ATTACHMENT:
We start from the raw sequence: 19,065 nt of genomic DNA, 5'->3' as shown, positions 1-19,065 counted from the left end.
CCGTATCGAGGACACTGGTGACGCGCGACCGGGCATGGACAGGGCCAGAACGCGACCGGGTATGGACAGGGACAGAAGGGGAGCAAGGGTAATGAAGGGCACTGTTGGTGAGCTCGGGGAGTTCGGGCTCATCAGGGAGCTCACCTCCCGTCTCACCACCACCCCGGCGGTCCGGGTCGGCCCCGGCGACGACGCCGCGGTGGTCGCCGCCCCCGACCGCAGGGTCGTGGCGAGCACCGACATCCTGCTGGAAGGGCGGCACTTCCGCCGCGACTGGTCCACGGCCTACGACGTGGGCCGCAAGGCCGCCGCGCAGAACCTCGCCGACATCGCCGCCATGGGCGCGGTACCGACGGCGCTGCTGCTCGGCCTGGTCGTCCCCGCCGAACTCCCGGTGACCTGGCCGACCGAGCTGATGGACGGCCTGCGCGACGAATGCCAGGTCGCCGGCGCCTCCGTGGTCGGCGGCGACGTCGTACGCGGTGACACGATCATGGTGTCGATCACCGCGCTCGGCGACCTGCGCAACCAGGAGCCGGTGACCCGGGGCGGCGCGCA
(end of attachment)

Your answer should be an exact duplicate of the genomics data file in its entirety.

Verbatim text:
We start from the raw sequence: 19,065 nt of genomic DNA, 5'->3' as shown, positions 1-19,065 counted from the left end.
CCGTATCGAGGACACTGGTGACGCGCGACCGGGCATGGACAGGGCCAGAACGCGACCGGGTATGGACAGGGACAGAAGGGGAGCAAGGGTAATGAAGGGCACTGTTGGTGAGCTCGGGGAGTTCGGGCTCATCAGGGAGCTCACCTCCCGTCTCACCACCACCCCGGCGGTCCGGGTCGGCCCCGGCGACGACGCCGCGGTGGTCGCCGCCCCCGACCGCAGGGTCGTGGCGAGCACCGACATCCTGCTGGAAGGGCGGCACTTCCGCCGCGACTGGTCCACGGCCTACGACGTGGGCCGCAAGGCCGCCGCGCAGAACCTCGCCGACATCGCCGCCATGGGCGCGGTACCGACGGCGCTGCTGCTCGGCCTGGTCGTCCCCGCCGAACTCCCGGTGACCTGGCCGACCGAGCTGATGGACGGCCTGCGCGACGAATGCCAGGTCGCCGGCGCCTCCGTGGTCGGCGGCGACGTCGTACGCGGTGACACGATCATGGTGTCGATCACCGCGCTCGGCGACCTGCGCAACCAGGAGCCGGTGACCCGGGGCGGCGCGCA